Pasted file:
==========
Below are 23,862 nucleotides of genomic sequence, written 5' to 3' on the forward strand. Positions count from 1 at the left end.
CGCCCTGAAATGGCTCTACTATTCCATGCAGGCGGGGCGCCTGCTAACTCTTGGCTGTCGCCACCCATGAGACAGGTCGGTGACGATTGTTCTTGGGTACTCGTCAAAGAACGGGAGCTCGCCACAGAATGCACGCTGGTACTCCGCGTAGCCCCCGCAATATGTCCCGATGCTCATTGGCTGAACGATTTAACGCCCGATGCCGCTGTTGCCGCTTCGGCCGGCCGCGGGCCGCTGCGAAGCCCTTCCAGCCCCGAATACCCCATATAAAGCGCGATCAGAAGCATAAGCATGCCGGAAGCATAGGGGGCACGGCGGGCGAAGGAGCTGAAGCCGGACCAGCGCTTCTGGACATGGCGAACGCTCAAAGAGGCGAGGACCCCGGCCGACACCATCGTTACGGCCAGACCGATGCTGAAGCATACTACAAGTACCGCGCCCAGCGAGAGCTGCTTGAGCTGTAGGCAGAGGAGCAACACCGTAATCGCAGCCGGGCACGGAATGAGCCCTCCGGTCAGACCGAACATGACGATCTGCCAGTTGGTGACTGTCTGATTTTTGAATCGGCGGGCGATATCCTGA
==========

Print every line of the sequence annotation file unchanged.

Below are 23,862 nucleotides of genomic sequence, written 5' to 3' on the forward strand. Positions count from 1 at the left end.
CGCCCTGAAATGGCTCTACTATTCCATGCAGGCGGGGCGCCTGCTAACTCTTGGCTGTCGCCACCCATGAGACAGGTCGGTGACGATTGTTCTTGGGTACTCGTCAAAGAACGGGAGCTCGCCACAGAATGCACGCTGGTACTCCGCGTAGCCCCCGCAATATGTCCCGATGCTCATTGGCTGAACGATTTAACGCCCGATGCCGCTGTTGCCGCTTCGGCCGGCCGCGGGCCGCTGCGAAGCCCTTCCAGCCCCGAATACCCCATATAAAGCGCGATCAGAAGCATAAGCATGCCGGAAGCATAGGGGGCACGGCGGGCGAAGGAGCTGAAGCCGGACCAGCGCTTCTGGACATGGCGAACGCTCAAAGAGGCGAGGACCCCGGCCGACACCATCGTTACGGCCAGACCGATGCTGAAGCATACTACAAGTACCGCGCCCAGCGAGAGCTGCTTGAGCTGTAGGCAGAGGAGCAACACCGTAATCGCAGCCGGGCACGGAATGAGCCCTCCGGTCAGACCGAACATGACGATCTGCCAGTTGGTGACTGTCTGATTTTTGAATCGGCGGGCGATATCCTGA